SDS symptoms just appearing after a heavy rain in compacted areas of a field.

Pictures of SDS symptoms provided by John Howell, Burrus Account Manager

Pictures of SDS symptoms provided by John Howell, Burrus Account Manager
Even though some soybean varieties are rated as having good resistance against this disease, there is no soybean that is totally resistant to SDS.  Often times, but not always, SDS infects soybeans that have been infested with soybean cyst nematode (SCN).  Soybean fields that are most at risk are low lying areas or compacted areas that are poorly drained, which can collect water.  However, the key to the impact of this disease is the environmental conditions early in the season, when this fungal pathogen infects soybean roots.  SDS pathogen infection can be more severe if soybeans are planted within cool, moist conditions.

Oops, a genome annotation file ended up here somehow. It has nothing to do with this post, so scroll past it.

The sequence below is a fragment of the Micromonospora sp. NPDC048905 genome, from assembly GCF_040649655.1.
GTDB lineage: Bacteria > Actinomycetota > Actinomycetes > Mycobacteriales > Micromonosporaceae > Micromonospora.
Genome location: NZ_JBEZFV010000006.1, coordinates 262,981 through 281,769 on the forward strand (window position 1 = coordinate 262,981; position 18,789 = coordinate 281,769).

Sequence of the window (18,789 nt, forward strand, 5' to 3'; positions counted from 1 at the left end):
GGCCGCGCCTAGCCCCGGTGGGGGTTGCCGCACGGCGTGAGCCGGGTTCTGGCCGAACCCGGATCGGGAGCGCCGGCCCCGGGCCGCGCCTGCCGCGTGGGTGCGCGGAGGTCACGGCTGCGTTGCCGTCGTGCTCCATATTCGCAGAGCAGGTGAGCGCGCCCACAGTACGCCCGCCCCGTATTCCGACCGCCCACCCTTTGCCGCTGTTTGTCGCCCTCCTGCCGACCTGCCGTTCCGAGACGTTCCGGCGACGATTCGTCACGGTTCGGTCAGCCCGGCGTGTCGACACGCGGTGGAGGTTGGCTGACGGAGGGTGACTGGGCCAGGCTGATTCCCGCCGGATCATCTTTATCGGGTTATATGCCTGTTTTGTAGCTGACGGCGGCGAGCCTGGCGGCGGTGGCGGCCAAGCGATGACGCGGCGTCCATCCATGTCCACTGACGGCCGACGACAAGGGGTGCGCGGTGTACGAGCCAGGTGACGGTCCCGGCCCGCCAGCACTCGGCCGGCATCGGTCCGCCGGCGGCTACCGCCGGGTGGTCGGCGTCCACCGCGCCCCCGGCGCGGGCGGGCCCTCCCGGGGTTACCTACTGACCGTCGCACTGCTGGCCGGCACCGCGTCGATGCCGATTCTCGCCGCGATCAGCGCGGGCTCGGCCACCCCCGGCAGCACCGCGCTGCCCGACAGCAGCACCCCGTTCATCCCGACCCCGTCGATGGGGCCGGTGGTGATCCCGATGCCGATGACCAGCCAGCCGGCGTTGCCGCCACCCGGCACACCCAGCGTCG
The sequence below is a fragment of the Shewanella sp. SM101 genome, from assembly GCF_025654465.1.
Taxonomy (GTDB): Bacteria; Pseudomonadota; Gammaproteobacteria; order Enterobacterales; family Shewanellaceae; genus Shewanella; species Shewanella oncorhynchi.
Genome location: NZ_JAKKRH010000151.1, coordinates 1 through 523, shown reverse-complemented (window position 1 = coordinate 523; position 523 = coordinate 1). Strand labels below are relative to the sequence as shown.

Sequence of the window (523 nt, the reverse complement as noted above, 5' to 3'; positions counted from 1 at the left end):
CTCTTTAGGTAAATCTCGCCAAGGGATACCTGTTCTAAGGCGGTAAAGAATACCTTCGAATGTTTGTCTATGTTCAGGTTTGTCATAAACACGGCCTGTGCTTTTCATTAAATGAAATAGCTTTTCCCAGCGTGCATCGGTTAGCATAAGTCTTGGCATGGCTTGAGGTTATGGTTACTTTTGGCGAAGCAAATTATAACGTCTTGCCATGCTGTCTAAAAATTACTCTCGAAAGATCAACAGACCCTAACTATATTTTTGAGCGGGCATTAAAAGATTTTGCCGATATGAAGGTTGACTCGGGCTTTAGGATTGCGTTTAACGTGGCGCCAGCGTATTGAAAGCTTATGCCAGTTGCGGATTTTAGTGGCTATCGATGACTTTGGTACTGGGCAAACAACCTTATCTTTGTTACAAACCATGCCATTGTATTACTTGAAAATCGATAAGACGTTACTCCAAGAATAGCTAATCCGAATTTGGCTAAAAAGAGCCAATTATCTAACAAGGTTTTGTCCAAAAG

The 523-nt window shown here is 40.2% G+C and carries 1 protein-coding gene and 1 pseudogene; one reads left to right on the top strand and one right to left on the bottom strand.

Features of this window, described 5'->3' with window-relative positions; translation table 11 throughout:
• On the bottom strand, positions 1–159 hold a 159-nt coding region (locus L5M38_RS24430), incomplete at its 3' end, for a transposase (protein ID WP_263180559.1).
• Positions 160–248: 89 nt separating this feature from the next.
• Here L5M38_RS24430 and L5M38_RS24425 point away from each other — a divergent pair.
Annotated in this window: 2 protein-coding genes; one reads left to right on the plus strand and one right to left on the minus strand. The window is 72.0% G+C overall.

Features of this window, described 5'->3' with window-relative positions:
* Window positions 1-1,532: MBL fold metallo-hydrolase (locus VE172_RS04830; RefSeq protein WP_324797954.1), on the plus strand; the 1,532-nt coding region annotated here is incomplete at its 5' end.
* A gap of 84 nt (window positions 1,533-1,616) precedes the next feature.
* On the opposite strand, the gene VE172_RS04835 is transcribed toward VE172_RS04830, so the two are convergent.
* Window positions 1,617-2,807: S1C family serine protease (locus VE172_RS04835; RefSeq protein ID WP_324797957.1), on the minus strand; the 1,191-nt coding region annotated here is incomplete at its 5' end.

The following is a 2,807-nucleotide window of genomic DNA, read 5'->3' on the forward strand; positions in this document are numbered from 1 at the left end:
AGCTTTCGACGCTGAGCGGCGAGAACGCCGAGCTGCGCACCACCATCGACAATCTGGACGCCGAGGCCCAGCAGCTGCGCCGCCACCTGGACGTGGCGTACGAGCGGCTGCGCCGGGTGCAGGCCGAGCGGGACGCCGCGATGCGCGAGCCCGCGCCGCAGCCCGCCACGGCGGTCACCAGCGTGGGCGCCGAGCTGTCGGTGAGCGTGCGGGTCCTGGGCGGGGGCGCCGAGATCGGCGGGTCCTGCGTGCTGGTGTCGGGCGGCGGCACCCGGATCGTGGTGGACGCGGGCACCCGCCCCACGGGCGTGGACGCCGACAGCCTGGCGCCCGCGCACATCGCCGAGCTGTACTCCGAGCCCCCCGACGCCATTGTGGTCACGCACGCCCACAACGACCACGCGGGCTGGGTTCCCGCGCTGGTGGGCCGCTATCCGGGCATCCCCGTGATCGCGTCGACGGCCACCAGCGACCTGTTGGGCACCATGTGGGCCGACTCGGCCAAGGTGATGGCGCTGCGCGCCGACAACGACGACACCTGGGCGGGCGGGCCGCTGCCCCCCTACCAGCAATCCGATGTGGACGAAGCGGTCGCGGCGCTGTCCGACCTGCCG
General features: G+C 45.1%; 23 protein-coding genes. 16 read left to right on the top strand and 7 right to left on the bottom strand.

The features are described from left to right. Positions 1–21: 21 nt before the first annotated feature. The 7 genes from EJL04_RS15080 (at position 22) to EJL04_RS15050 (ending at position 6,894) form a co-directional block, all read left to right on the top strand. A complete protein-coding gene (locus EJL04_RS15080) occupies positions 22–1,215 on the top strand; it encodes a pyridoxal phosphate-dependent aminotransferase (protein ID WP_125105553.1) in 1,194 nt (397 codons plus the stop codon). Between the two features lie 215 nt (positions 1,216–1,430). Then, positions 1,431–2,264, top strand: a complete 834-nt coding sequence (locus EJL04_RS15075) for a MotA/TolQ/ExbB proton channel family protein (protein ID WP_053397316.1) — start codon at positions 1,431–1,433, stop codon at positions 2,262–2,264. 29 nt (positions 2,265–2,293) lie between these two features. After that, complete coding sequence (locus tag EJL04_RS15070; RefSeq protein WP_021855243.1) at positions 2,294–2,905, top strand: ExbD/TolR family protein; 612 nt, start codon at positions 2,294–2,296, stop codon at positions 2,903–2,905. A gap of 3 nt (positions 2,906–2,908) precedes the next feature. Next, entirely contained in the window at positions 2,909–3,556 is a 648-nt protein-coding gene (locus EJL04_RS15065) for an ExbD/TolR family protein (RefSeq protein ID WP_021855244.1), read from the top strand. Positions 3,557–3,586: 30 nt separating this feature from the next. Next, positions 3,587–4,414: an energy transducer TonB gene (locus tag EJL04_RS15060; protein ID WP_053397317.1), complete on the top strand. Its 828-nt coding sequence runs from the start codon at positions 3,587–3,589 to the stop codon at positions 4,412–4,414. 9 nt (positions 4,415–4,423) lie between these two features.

Angie Peltier, U of I Commercial Agriculture Extension Educator, illustrated this point best at the Northwestern Illinois Agricultural Research and Demonstration Center.  There she planted a soybean variety that consisted of a good disease rating of 7 for SDS (1 being the worst and 10 being the best) and was listed as “highly suited for soils with soybean cyst nematode (SCN)" at several different planting dates.  The following chart was taken from Angie Peltier’s blog, which can be found at:
Planting date
Average temperature (in degrees F)
during the 14 days after planting
Growth stage: Aug 14
Relative SDS symptom severity

4" soil (bare)
4" soil (under sod)

April 17
R4 (full pod)
May 7
R5 (beginning seed)
May 22
R5 (beginning seed)
June 9
R5 (beginning seed)
Chart taken from Peltier U of I Extension Blog